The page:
6.) The “telescope side” of James Webb will passively cool itself down to no higher than ~50 K: cool enough to make nitrogen liquify. The whole reason James Webb needs to be placed so far away from Earth, at the L2 Lagrange point instead of in low-Earth orbit like Hubble, is because it’s going to be passively cooled as never before. An enormous five-layered sunshield has been specially created for James Webb, reflecting as much of the sunlight away as possible and shielding the layer beneath it. If it were in low-Earth orbit, the infrared heat emitted by the Earth would prevent it from reaching the necessary low temperatures.
The diamond-shaped sunshield itself is enormous: 21.2 meters (69.5 feet) in the long dimension and 14.2 meters (46.5 feet) in the short dimension. Each layer has a “hot side” that faces the Sun and a “cold side” that faces the telescope. The outermost layer will, on its hot side, reach a temperature of 383 K, or 231 °F. By the time you get to the innermost layer, the hot side is only 221 K, or -80 °F, but the cold side is all the way down to 36 K, or -394 °F. So long as the telescope remains below ~50 K, it will be capable of operating as designed.
7.) With active, cryogenic cooling, Webb will get all the way down to ~7 K. The low temperatures reached by passive cooling, in the 36-to-50 K range, are completely sufficient for the operation of all of Webb’s near infrared instruments. This includes three of its four major science instruments: NIRCam (the near infrared camera), NIRSpec (the near infrared spectrograph), and the FGS/NIRISS (fine-guidance sensor/near infrared imager and slitless spectrograph). They’re all designed for operation at 39 K: well within the range of passive cooling.
But the fourth instrument, MIRI (the mid infrared imager), needs to be cooled even farther than passive cooling can get you, and that’s where the cryocooler comes in. Helium only becomes liquid at about 4 K, and so by attaching a liquid helium refrigerator to the MIRI instrument, Webb scientists can cool it down to the needed operating temperature: ~7 K. The longer the wavelength of light that you want to probe, the cooler you need to get your instruments, which is the primary reason for most of the design decisions that went into the James Webb Space Telescope.
8.) Unlike NASA’s Spitzer, which transitioned to a “warm” mission when it ran out of coolant, James Webb should maintain its cold temperatures for its entire lifespan. The liquid helium that keeps James Webb actively cooled, in principle, should never run out; it’s a closed system. However, as anyone who’s ever worked in experimental physics can attest, leaks inevitably happen, no matter how well you safeguard against them. Designed for a 5.5-year mission, at minimum, with the possibility of a decade or longer under the most optimistic circumstances, Webb shouldn’t run out of its cryogenic coolant if it lives up to its design specifications.
However, there’s always the possibility that something will go wrong, and we won’t be able to actively cool the mid infrared imager sufficiently or for the entire mission, and that will eat into Webb’s sensitivities at progressively longer and longer wavelengths. (The same caveat applies to the near infrared instruments in the event of sunshield damage or inefficiencies.) The warmer the James Webb Space Telescope gets, the narrower its wavelength range it can probe will become.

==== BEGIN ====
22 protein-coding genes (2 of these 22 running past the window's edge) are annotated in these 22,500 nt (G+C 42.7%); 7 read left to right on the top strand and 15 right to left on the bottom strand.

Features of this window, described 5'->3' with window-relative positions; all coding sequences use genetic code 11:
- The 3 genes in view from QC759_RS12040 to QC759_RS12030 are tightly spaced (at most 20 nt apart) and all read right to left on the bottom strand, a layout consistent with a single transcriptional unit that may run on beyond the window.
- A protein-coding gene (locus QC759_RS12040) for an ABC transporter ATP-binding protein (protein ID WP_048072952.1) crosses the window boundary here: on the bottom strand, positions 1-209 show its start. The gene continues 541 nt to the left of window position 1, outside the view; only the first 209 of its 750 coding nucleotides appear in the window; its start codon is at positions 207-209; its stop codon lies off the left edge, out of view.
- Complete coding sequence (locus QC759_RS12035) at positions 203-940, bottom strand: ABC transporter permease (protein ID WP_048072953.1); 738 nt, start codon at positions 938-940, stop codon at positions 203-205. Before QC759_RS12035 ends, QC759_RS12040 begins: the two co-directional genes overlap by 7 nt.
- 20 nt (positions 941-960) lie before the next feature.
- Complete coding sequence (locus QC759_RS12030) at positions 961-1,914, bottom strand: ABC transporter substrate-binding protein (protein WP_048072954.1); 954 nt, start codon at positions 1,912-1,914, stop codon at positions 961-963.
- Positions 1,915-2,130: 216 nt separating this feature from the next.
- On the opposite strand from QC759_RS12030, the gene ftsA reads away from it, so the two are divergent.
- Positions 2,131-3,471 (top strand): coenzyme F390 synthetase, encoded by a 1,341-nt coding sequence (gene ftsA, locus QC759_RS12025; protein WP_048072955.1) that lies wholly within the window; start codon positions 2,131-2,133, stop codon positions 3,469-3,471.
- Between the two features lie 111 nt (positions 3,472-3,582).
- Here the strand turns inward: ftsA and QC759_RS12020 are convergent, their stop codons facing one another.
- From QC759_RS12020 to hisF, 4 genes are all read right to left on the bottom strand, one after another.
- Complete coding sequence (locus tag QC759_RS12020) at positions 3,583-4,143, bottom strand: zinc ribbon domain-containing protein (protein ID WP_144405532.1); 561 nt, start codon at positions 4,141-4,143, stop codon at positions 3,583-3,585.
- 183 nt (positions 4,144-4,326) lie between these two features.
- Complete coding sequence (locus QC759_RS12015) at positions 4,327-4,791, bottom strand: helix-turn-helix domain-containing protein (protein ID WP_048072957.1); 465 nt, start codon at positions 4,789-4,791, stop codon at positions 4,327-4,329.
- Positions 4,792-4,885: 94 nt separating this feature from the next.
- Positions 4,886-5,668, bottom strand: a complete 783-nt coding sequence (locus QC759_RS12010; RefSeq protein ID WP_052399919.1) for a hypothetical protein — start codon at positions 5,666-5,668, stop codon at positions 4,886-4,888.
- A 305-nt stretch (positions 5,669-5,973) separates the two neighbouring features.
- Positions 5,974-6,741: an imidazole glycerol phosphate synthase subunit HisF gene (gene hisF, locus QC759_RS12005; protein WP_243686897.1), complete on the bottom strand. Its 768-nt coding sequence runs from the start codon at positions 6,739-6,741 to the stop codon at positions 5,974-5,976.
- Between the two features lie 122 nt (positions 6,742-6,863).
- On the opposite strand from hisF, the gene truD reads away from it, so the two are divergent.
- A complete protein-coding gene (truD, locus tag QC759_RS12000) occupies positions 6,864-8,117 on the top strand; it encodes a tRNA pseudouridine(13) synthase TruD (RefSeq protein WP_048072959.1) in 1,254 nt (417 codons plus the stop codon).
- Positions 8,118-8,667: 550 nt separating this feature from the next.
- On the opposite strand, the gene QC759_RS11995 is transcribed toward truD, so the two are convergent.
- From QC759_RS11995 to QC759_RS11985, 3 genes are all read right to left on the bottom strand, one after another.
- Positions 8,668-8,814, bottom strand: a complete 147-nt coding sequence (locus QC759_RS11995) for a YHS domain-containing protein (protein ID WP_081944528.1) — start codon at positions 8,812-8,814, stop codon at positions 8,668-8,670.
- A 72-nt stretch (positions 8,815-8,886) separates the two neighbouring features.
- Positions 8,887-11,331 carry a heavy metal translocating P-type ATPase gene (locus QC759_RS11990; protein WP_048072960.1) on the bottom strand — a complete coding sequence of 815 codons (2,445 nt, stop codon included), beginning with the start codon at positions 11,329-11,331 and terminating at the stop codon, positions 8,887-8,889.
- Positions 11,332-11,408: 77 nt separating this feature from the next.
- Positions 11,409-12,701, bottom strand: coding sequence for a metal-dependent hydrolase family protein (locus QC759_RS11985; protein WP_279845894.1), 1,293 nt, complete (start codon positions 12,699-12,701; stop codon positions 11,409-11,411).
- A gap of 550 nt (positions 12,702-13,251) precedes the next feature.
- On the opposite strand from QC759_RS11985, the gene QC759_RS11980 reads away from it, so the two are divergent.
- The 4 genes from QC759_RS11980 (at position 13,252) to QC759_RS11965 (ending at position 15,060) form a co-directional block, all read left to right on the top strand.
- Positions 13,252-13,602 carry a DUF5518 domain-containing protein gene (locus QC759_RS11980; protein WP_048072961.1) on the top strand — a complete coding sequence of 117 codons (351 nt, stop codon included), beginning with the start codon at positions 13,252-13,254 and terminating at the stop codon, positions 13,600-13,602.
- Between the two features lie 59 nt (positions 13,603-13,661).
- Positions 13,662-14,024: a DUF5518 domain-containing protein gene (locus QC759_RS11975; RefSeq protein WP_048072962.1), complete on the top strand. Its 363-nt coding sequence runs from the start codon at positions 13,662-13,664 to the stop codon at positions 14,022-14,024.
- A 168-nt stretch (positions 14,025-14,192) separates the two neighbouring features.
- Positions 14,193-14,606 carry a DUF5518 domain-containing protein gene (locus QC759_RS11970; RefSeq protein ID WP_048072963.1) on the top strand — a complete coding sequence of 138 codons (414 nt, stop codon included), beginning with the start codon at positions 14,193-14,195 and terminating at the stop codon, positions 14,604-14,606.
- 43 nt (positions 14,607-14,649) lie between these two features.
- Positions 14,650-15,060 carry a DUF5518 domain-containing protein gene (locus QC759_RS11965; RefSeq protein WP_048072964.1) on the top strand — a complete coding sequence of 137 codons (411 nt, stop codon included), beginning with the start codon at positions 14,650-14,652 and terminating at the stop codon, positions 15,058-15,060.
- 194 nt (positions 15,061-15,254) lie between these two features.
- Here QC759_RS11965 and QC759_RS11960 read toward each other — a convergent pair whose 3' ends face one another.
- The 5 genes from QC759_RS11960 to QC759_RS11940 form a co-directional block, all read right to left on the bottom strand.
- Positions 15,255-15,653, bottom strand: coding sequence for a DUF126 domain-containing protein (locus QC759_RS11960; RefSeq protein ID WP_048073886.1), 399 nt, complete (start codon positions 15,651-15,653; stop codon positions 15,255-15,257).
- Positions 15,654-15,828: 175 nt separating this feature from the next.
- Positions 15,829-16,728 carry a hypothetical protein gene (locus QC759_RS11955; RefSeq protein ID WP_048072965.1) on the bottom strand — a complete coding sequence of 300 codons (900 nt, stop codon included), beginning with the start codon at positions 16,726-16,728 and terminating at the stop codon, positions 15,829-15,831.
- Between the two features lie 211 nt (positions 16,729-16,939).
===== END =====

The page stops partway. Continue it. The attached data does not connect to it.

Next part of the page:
9.) When it runs out of fuel, its fate will be to permanently reside in a “graveyard orbit” around the Sun. Hubble, with an assist from four servicing missions, is still functioning more than three full decades after its launch. Webb, however, needs to use its fuel whenever it wants to do anything involving motion. That includes:
- to perform a burn to correct its course towards its destination at L2
- to perform orbital corrections to keep it in its orbit at L2
- to orient itself so that it points at its desired target
Fuel comes in a finite supply, and how much we have left for science operations depends entirely on the degree to which the launch puts Webb on its ideal trajectory toward its ultimate destination.
When it’s out of fuel, science operations end. However, we can’t just leave it out there to drift wherever it may go, as it would potentially endanger future missions destined for L2. Instead, just as we did for prior spacecraft sent to L2, like NASA’s WMAP satellite, we’ll send it to a graveyard orbit, where it will orbit the Sun for as long as there’s a Sun to orbit.
10.) Although it wasn’t designed to be serviced and upgraded, it could potentially be robotically refueled to extend its life. It seems a pity that Webb’s lifetime, after all of this effort, will be so finite. Sure, 5-to-10 years is enough time to learn a tremendous amount about the Universe, meeting a large number of ambitious science goals and opening ourselves up to possibility of serendipitous discoveries that we have perhaps not even yet imagined. But after all that we’ve been through with development and delays, it seems insufficient that James Webb will have a lifetime that’s cumulatively shorter than the full extent of its time here on Earth.
But there’s hope.
There’s a refueling port that, if we develop the right uncrewed technology, we could access. If we can get to L2, dock with James Webb, access the refueling port, and refuel it then the mission’s lifetime could be extended by a decade or more with each refuel. There have been rumors that the German Aerospace Center, DLR, could potentially perform exactly this type of operation before Webb reaches the end of its life, presumably in the early 2030s. If Webb works exactly as designed and is, as expected, fuel-limited, it might be the ultimate exercise in wasteful foolishness not to pursue that option.